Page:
Former detainees who were imprisoned by Bosnian Croat forces in a hospital for bone diseases in the town of Stolac will hold a commemoration for those who were tortured and died at the wartime detention facility.
Former prisoners will lay flowers at a ceremony on Sunday to commemorate the suffering of Bosniak civilians held by Bosnian Croat forces at the Kostana Hospital in Stolac in 1993, an event organised by the Association of Camp Prisoners of Stolac.
Kostana was part of a network of wartime detention centres run by the Croatian Defence Council, HVO, the Bosnian Croat military force. Once well-known for its treatment of bone diseases, it became a torture site for Bosniaks from Stolac and the surrounding villages from May to October 1993.
Ex-prisoner Mustafa Dizdar, who was imprisoned at the hospital in July 1993, said that Kostana was a symbol of the suffering of the Bosniak people.
“When I came to Kostana Hospital, I immediately was called to go out into the hall where the torture site was. I was facing the wall and was beaten from head to toe. Beaten so I would admit some things. Mostly, just because of my [Bosniak] name,” Dizdar told BIRN.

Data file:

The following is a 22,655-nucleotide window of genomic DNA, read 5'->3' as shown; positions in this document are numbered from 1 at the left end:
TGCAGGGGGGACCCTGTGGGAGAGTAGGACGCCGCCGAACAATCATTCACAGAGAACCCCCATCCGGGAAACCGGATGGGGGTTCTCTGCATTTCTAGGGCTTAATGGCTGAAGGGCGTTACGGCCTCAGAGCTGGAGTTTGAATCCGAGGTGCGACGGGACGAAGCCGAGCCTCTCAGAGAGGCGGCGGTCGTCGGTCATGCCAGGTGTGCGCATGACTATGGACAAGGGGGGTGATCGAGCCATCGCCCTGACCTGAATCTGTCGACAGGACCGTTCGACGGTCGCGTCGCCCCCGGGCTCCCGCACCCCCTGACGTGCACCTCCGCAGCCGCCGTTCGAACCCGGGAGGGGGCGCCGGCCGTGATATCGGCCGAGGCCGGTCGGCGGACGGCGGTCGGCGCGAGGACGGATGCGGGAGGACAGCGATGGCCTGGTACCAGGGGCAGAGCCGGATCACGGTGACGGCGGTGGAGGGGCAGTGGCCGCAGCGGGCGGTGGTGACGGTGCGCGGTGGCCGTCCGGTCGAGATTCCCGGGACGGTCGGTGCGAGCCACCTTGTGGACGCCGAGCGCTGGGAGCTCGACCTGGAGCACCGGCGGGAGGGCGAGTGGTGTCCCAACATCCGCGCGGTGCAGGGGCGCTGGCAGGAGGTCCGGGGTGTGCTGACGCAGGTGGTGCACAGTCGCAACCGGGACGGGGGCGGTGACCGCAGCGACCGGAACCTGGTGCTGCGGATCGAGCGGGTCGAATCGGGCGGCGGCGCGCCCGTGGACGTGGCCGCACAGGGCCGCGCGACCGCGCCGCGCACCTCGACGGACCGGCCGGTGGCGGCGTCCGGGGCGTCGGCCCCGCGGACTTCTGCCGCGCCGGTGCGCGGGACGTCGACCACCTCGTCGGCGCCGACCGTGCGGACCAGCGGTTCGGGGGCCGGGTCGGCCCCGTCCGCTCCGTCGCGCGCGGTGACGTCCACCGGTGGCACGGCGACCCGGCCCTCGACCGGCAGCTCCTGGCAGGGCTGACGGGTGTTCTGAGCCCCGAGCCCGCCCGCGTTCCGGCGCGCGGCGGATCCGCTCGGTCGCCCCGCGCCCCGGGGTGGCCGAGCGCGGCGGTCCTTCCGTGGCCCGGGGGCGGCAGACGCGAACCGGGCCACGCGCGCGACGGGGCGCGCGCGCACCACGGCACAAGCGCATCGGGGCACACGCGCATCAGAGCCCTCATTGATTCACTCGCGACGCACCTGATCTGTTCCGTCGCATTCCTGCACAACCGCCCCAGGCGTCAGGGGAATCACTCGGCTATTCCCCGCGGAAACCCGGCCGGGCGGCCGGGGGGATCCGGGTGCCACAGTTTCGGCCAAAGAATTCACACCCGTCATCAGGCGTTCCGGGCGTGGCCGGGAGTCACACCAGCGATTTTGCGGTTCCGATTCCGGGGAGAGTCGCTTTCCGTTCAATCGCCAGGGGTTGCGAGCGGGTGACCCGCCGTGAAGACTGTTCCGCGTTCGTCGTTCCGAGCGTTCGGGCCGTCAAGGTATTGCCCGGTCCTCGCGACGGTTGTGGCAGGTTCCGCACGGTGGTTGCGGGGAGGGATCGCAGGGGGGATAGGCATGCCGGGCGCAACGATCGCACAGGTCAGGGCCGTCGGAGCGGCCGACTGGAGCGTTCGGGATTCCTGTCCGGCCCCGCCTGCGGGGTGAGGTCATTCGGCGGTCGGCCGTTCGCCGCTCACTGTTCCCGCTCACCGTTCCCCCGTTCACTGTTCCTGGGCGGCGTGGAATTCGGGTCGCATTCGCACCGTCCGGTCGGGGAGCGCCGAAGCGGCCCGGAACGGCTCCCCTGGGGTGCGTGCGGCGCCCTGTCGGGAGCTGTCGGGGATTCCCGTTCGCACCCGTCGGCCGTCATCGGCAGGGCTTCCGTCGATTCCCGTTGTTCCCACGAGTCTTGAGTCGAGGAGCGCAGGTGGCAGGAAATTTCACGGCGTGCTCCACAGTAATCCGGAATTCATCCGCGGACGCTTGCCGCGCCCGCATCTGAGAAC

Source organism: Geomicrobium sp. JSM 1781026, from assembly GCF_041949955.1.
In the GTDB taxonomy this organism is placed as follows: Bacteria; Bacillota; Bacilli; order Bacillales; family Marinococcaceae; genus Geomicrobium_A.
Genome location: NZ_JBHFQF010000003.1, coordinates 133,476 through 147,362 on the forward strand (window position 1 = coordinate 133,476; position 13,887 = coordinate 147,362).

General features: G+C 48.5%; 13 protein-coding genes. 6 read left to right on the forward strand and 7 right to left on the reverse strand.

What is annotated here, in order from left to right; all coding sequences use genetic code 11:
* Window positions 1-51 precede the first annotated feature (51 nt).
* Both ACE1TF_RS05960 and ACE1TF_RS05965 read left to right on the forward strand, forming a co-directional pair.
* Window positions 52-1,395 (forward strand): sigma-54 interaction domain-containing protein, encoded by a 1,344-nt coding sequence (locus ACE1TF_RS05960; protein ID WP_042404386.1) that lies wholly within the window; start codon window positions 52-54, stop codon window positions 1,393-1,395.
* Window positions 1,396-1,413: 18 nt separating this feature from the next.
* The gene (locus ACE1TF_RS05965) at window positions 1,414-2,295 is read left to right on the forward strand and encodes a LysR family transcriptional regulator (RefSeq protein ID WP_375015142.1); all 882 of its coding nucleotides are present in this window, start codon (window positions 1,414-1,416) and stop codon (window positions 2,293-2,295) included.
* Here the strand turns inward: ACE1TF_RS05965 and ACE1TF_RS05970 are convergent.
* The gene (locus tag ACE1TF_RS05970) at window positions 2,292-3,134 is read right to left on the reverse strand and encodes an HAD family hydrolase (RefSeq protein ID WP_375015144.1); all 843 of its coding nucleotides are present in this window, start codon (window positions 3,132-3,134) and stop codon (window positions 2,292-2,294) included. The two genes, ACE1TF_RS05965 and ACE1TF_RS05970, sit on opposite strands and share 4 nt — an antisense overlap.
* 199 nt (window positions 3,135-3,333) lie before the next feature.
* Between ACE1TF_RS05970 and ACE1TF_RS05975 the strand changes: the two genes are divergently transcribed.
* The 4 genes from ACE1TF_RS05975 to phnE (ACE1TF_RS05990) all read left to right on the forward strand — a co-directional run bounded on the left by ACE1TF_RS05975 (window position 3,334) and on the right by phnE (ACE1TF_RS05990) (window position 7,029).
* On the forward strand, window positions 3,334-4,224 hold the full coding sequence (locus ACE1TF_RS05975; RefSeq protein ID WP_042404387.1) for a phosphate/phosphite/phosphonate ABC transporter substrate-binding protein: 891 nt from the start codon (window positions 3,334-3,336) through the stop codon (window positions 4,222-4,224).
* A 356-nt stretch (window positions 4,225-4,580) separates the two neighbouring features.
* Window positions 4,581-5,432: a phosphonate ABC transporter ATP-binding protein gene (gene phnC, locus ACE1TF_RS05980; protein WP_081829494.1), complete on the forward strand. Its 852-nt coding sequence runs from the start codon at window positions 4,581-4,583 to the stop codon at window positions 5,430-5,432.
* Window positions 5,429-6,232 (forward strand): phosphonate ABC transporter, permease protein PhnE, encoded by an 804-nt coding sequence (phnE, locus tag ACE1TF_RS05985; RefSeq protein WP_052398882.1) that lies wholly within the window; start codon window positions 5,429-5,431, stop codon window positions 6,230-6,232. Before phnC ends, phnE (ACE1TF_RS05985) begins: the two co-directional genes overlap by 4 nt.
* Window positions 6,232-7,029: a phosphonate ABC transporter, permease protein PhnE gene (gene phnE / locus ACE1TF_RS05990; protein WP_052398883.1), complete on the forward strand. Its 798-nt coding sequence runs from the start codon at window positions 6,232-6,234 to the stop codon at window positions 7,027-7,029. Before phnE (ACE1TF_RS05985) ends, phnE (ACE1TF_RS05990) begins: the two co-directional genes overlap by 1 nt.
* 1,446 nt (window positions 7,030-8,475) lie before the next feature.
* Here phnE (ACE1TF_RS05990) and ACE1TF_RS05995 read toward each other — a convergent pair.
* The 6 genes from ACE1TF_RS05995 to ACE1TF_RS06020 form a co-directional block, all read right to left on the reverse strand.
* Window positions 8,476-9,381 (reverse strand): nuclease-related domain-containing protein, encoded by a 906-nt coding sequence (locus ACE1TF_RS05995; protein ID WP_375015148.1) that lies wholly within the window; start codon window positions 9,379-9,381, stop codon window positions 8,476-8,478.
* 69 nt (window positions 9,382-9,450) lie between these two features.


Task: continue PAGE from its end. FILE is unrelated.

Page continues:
Vido and Josip Kresic, both former members of the HVO, are currently on trial at the Bosnian state court for the physical and psychological torture of civilians who were imprisoned at the hospital.
In November 2017, the Hague Tribunal sentenced six former Bosnian Croat political and military officials to a total of 111 years in prison for wartime crimes, including crimes committed at Kostana. One of the defendants, Slobodan Praljak, took poison in court as his verdict was read out and died shortly afterwards.
According to the indictment in the case, at least five people died as a result of being tortured at Kostana.
Amer Djulic, the head of the Association of Camp Prisoners of Stolac, said he was held at Kostana from August 1993 and tortured there.
“I was taken to Kostana Hospital on August the 2nd, separated from my parents and sister. I went through terrible torture, witnessing two murders – Salem and Vejsil Djulic. I myself was beaten by HVO members – my neighbours until the day before. I was lucky to survive,” Djulic said.
He expressed unhappiness that the local authorities in the town have not allowed a memorial to the victims to be built.
“Victims are victims, because every victim deserves to be mentioned, to be remembered [whatever their ethnicity],” he said.